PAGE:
I like to have 3 tiers of positions: medium term trading, long term confident, and long+short term no-brainer.
Medium term stocks are ones that I have good faith in their long term prospects, but I’m much more confident that they are undervalued in the short term. Usually I believe they can have strong runs, and will sell if they go parabolic. I look for at least +100% price target, and will either wait until a run or sell if something about my valuation changes. A position is usually 3-6% of my portfolio. I would like to have 2-3 of these.
Long term holds are companies that I think have successful models, good management and financials, and I’m willing to see the position through in the long term. I’ll probably take profits over 100%, but I’ll hold at least half until either it becomes cleary overvalued, or something material changes about the long-term prospects. I know I’ve found one of these when it no longer feels like I’m purchasing stock, rather becoming a part owner of a company. I need to feel like I could sell my friends and family on the product/service, not the stock. I initialize a position with 10-20% of the portfolio. I have 2 of these right now.
Long/Short term no brainers are basically a combination of those two, where I like a company long-term and I think it’s extremely undervalued in the short term as well, such that it could easily run. It’s when there is no foreseen downside but a huge list of upside, and a high probability of good performance in the next immediate quarters. I know I’ve found one of these when I feel like I want to buy as much as possible. I’ll look for a run close to fair value and sell half, and the rest becomes a long-term hold. A long-term hold can also become a no-brainer if it falls enough. I’ll put 30-40% into it, but I have gone higher. Only 1 of these.
I don’t ever want to go over ten positions. You may be able to track more than 10 stocks, but I don’t feel like you can pay close attention to more than 10 companies. My ideal is 5-6
I also have a principle of “Always wish you bought more, and always sell too much” If I have a gut target allocation in a stock, I try to hold myself back from buying the full amount at that level. If I have an amount mentally allocated to sell at a certain level, I’ll sell a little more than that.
I find this helps prevent me from getting caught up emotionally with the movement of the stock. On the upside, I find the regret of not having as much as I initially wanted counteracts the euphoria of being right and making money. On the other hand, if my medium term stock goes down, thank goodness I bought less than I wanted to. And if my long-term stock goes down, fantastic, I get to average down and complete my allocation.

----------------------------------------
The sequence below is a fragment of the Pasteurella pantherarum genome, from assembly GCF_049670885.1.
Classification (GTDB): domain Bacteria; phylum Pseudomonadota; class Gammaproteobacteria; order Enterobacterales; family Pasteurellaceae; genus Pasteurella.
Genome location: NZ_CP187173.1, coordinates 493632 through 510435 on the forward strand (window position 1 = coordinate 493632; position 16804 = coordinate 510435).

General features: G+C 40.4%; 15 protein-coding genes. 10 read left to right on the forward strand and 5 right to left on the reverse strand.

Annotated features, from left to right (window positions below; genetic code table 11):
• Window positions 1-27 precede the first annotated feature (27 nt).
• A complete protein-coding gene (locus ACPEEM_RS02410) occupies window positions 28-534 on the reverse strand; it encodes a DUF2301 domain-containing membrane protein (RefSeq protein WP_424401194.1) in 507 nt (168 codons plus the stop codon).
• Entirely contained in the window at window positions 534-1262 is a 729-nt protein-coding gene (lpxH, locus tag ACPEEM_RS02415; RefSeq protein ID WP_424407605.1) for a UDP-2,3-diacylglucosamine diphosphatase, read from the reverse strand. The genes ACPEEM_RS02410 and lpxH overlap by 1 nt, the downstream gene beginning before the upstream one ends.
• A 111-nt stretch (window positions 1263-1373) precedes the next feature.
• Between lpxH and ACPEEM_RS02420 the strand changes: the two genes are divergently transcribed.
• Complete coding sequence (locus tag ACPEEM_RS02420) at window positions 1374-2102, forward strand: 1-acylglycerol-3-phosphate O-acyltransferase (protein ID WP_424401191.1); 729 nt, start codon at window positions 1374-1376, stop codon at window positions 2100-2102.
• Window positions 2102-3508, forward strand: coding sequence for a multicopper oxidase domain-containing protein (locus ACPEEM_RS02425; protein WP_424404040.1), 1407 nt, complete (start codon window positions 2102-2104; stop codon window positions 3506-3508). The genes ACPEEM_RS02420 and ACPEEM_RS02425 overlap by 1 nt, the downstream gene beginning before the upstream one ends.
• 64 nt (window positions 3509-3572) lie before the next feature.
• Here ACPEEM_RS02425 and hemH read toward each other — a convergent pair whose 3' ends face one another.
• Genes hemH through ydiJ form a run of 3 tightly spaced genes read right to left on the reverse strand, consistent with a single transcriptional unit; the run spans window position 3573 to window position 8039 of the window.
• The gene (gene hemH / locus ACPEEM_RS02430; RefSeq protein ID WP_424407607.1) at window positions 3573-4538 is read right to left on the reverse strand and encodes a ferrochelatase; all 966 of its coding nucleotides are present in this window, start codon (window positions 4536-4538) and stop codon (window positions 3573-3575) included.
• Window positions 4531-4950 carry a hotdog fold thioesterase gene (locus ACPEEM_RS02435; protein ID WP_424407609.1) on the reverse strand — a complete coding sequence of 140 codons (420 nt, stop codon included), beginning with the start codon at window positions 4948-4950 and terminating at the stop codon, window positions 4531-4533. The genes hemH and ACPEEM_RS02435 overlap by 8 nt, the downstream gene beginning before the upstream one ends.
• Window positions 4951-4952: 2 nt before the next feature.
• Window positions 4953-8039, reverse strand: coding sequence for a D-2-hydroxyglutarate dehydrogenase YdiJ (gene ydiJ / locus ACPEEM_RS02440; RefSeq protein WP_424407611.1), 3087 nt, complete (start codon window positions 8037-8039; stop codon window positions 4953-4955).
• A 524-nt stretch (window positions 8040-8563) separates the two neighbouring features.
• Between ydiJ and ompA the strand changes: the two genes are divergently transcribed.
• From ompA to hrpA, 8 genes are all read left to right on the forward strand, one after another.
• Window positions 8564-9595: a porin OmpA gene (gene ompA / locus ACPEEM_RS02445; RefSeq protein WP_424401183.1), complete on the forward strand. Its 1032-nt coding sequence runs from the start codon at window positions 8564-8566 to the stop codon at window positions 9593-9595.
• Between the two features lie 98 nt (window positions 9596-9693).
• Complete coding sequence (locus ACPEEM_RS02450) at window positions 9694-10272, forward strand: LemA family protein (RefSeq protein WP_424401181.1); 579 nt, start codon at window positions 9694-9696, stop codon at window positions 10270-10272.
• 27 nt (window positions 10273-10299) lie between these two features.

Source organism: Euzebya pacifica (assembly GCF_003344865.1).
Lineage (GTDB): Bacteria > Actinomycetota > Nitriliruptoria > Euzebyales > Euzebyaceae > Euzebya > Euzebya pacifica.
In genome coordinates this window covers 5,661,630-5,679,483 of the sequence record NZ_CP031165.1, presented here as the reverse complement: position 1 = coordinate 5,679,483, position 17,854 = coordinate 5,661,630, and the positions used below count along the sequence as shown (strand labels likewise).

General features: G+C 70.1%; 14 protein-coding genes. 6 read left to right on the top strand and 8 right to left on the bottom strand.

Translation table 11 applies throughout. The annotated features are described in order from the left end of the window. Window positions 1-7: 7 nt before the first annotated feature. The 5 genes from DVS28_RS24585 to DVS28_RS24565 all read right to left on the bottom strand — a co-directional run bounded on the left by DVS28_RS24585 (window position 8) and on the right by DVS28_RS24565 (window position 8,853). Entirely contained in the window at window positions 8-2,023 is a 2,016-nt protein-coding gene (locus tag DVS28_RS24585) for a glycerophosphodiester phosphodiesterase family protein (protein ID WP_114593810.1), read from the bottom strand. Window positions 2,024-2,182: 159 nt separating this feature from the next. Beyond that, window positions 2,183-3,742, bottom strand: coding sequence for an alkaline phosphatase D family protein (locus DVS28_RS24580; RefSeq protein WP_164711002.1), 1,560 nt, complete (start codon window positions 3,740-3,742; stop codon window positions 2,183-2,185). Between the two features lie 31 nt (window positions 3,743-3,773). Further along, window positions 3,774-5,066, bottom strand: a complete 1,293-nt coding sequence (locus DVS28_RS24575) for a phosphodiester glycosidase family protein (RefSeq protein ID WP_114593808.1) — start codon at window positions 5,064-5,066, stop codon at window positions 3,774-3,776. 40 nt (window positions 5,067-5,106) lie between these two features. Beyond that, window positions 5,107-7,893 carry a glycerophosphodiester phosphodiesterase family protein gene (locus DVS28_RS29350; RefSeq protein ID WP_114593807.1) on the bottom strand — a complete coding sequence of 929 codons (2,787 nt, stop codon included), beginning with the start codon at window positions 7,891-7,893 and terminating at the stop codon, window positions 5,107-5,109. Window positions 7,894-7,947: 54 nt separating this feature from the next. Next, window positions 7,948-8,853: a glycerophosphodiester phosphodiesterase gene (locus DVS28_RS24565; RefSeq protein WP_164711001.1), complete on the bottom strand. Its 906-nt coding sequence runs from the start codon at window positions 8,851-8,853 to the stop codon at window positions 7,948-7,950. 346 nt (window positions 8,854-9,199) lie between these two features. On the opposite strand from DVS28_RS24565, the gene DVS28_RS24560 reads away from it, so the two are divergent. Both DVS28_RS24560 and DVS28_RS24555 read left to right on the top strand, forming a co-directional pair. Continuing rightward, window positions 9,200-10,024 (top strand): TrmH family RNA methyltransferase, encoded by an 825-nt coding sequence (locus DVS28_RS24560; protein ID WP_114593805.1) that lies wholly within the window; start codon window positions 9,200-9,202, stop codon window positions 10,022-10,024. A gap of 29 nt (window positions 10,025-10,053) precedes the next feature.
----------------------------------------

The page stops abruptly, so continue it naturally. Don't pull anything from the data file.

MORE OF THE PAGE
Although, I’m a naturally emotional guy, so I need this. Maybe if I was stone cold, it would be unnecessary.
I don’t think position sizing is static and among the stories attributed to Livermore is that he approached trading with a military mind. He would send out patrols as he called the trades to test the market, and if he sustained losses he considered it a small price to pay for the accurate feel it gave him of the market. One can see an example of this approach in how plays in football in the first half that may gain little or even lose yardage are used to set up winning plays in the second half.
I agree with those who would limit their coverage to a half dozen or so, with room to change and drop as situations change. There is an ebb and flow to pricing for stocks and much money can be made knowing how to play those cycles, One of the virtues of sending out patrols is that it gives real data about what is going on in the market and in your mind. Just like it is very difficult to learn from a paper portfolio because emotions are not involved, the same holds true for trading to test the market as opposed to just watching the prices and the trend.
One of the first things I learned when I went into the market full time was that money is just a commodity, and if you are in the market it is a position and fungible, so if the price of your stocks goes up or down, you don’t treat the up or down like it was taken or given to you, it is just fluctuations in the value of your inventory and there can be intangible capital in what you have learned from your losses. It is the same psychology that comes into play knowing that you must not give in to the fiction that you have not succeeded if you have not bought at the low and sold at the high.
I find that knowing when to sell is the most difficult thing to do. The psychology is so strong to wait until a stock has peaked and then you are forced into selling on the way done when volume is working against you. The alternative is to sell on the way up and that can create recriminations later that you sold too soon, which is often the case if you are playing with scared money. At the end of the day you have to stay in your comfort zone and know whether you are a singles or long ball hitter.
Last but not least about what comes to mind about position and sizing is Soros’ rule that supposedly he forgave you if you were wrong, but if you were right he expected you to have bet big.
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Averaging down is a skill. Done well it can be your greatest asset. Done poorly it can mean disaster.
Nicolai Tangen is the CEO of Norges Bank Investment Management, Norway's $1.4 trillion sovereign wealth fund.
Dilution is the subtle erosion of ownership. This hidden, persistent addition of new supply of shares leaves shareholders with less and less of the company’s value. Dilution, like inflation, is a silent killer of returns.